WASHINGTON (RNS) Late Thursday night (Feb. 26), America lost one of its great heroes, the Rev. Theodore Hesburgh, the longtime president of the University of Notre Dame. He was 97.
My first real encounter with Hesburgh was during my first few months at the White House. President Obama had accepted an invitation to deliver the commencement address at Notre Dame in May 2009, and a politically conservative Catholic campaign was launched to attack the president and pressure Notre Dame into rescinding its invite -- and his honorary degree -- because of the president’s support of abortion rights.
Hesburgh believed providing space for different viewpoints was a testament to one’s confidence in his or her beliefs. This affected both his views about the nature of Catholic higher education, and his response to the controversy surrounding the president’s appearance at Notre Dame:
"We're not a place that hides out in the corner and says we believe this and that's that and we're not going to talk to anybody that doesn't agree with us. We know we disagree on things, let's get together and talk,” he said at the time.
"We have invited a number of presidents here. None of them have agreed on all issues, but I think just coming here and seeing another point of view and mingling with people who look upon abortion as an abhorrent thing -- that will have an effect on them.”
We have grown accustomed in recent years to religion becoming defined through a political lens; neither is it much of a surprise to have a politician's personal faith questioned for political gain. What is rare, but needed more than ever, are religious people who view politics as one forum among others to live out their faith.
Hesburgh was such a man, and we need more people like him. For more than 50 years, both when it was unpopular and when it brought him acclaim, Hesburgh held to his faith, and acted on behalf of human dignity.
In 1957, when many religious people were using their faith to justify Jim Crow laws, Hesburgh was named a founding member of the U.S. Commission on Civil Rights. He could be found marching with the Rev. Martin Luther King Jr., singing “We Will Overcome.”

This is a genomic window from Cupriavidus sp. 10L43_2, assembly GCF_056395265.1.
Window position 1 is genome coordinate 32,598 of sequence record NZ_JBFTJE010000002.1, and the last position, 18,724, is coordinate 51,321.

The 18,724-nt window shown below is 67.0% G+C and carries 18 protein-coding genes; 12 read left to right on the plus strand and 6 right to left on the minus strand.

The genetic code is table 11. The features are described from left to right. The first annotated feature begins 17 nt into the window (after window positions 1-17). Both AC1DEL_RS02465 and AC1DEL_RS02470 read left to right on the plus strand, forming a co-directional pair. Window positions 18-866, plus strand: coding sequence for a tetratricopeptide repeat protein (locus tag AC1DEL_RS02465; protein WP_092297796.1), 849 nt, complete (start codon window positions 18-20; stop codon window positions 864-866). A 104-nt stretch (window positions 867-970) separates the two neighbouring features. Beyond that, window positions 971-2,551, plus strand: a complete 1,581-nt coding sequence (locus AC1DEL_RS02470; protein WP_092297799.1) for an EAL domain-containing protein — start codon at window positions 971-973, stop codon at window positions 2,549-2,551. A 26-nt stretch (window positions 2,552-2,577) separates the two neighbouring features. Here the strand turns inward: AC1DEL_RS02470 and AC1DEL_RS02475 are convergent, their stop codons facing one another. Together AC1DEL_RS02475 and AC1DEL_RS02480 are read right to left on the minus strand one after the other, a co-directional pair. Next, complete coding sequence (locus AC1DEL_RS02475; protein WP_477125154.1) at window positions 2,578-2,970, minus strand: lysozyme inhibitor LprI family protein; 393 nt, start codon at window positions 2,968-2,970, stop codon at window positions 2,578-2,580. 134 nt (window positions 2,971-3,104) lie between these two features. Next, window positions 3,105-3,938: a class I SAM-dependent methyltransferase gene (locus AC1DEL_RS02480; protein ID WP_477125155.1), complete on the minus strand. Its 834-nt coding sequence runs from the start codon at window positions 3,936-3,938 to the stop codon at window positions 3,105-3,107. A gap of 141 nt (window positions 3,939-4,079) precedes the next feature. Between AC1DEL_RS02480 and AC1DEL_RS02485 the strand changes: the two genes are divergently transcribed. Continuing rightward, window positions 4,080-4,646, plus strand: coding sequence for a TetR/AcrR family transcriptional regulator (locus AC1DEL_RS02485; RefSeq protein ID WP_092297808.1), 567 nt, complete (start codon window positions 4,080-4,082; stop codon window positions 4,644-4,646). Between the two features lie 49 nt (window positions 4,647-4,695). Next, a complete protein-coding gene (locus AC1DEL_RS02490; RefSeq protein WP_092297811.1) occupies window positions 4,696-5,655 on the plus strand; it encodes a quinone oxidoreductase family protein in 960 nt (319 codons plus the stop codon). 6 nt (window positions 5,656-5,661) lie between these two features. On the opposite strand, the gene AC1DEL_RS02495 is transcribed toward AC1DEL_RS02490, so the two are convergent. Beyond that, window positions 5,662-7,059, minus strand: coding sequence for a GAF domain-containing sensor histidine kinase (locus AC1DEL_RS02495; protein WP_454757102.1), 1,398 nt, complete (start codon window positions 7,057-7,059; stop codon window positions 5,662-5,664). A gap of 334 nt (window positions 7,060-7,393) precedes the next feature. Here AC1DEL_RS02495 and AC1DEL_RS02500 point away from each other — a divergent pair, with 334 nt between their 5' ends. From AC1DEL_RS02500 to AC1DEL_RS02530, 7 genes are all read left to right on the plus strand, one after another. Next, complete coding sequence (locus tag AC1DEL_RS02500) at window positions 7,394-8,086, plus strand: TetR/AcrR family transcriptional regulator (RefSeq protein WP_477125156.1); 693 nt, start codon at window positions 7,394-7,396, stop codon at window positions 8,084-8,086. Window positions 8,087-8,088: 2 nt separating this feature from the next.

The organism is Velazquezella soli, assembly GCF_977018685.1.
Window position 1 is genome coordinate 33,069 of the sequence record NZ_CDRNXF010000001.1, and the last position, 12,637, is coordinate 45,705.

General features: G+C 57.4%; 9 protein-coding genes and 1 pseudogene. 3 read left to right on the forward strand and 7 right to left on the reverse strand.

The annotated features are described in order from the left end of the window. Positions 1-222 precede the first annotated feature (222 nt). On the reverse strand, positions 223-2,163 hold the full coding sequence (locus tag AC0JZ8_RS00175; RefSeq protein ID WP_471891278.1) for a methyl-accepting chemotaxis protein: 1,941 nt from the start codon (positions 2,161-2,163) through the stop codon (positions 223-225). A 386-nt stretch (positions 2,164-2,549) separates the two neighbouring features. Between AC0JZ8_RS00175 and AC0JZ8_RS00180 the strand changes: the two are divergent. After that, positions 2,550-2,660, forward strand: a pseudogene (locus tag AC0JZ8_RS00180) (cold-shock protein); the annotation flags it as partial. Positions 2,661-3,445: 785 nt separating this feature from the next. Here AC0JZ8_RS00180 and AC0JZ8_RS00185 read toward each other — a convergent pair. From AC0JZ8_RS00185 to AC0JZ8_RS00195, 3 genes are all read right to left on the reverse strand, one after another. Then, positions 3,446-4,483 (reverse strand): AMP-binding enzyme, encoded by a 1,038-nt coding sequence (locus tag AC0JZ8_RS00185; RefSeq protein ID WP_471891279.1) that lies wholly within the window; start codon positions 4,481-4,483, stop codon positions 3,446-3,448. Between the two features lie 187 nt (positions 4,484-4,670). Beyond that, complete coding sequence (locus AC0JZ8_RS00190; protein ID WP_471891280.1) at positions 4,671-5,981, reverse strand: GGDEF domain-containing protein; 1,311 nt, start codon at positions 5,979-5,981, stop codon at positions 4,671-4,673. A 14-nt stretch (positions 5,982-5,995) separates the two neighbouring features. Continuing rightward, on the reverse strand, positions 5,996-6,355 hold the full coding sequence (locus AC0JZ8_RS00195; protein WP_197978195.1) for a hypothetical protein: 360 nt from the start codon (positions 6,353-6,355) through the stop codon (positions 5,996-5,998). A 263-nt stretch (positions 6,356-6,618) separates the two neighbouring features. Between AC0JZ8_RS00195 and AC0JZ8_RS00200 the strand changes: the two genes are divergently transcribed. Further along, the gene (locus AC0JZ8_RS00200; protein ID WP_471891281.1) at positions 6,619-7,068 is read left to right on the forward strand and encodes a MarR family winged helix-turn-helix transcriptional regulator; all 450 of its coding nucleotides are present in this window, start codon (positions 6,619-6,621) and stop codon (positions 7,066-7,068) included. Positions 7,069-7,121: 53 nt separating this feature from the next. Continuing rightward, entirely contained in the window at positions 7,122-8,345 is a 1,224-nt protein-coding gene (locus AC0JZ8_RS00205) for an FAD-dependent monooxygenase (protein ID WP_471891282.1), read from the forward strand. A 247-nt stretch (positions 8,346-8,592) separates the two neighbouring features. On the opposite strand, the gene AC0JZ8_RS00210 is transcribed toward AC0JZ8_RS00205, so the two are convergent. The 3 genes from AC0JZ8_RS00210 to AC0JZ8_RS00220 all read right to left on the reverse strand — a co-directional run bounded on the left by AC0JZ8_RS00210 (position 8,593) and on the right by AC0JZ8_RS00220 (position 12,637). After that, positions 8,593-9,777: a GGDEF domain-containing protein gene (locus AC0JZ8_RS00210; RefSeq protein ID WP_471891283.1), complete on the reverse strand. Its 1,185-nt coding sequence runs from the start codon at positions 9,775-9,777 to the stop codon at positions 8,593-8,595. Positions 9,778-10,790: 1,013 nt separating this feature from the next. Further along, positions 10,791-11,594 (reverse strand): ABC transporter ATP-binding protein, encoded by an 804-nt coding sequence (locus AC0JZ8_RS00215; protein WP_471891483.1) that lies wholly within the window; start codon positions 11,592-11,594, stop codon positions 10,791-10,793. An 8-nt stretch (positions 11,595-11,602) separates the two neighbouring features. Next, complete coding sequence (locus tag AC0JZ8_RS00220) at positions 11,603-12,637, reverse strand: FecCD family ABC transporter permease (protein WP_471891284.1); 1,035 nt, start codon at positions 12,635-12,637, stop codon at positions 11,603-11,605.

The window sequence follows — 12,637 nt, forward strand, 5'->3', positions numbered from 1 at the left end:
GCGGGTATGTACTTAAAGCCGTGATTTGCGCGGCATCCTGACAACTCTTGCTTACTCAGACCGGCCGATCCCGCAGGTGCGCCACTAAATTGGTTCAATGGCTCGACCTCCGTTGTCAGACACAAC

His faith also inspired him to global leadership on nuclear nonproliferation. His work was central to the advances made in nuclear disarmament in the post-Cold War era, and his vision inspired the founding of the Kroc Institute for International Peace Studies at Notre Dame, which will provide leadership in this area for decades to come.
Hesburgh’s list of honors is impressive. He became president of Notre Dame in 1952 at the young age of 35, and held the position for the next 35 years. He was awarded the Presidential Medal of Freedom by President Lyndon Baines Johnson, and he also became the first representative from higher education to be awarded the Congressional Gold Medal in 2000.
Though his legacy extends far beyond his beloved campus in South Bend, Ind., the institution he built there stands as a testimony to the embrace of the public square and private faith that he modeled in his own life.
"Father Hesburgh has long spoken of this institution as both a lighthouse and a crossroads," Obama told the graduates of Notre Dame in 2009. "A lighthouse that stands apart, shining with the wisdom of the Catholic tradition, while the crossroads is where 'differences of culture and religion and conviction can co-exist with friendship, civility, hospitality, and especially love.'"
Hospitality, grace and civility are Christian virtues for a reason. They reflect a higher set of convictions than those based on a political calculus.
Denis McDonough, the White House chief of staff and a committed Catholic, highlighted Hesburgh's legacy in one of the most personal speeches he’s delivered during his White House tenure. Addressing the importance of protecting religious freedom abroad, McDonough noted that the president’s "earliest inspirations were faith leaders of the civil rights movement, including Dr. King, and Catholic leaders like Father Ted Hesburgh.”
Hesburgh will no doubt be honored as an effective advocate, a storied leader of a historic institution, and a hero of the civil rights movement. Yet perhaps most important, he will be remembered as someone whose actions and witness sprung from his faith, evidenced by his willingness to take courageous and sometimes unpopular public stands.
May he rest in peace. And may his life, and his priorities, be an example to those of us still pursuing faithfulness here on earth.
(Michael Wear served in the Obama White House and led faith outreach for the president’s 2012 re-election campaign. He is now a strategist and consultant at the intersection of faith, politics and American life. You can find him on Twitter @MichaelRWear.)
KRE/AMB END WEAR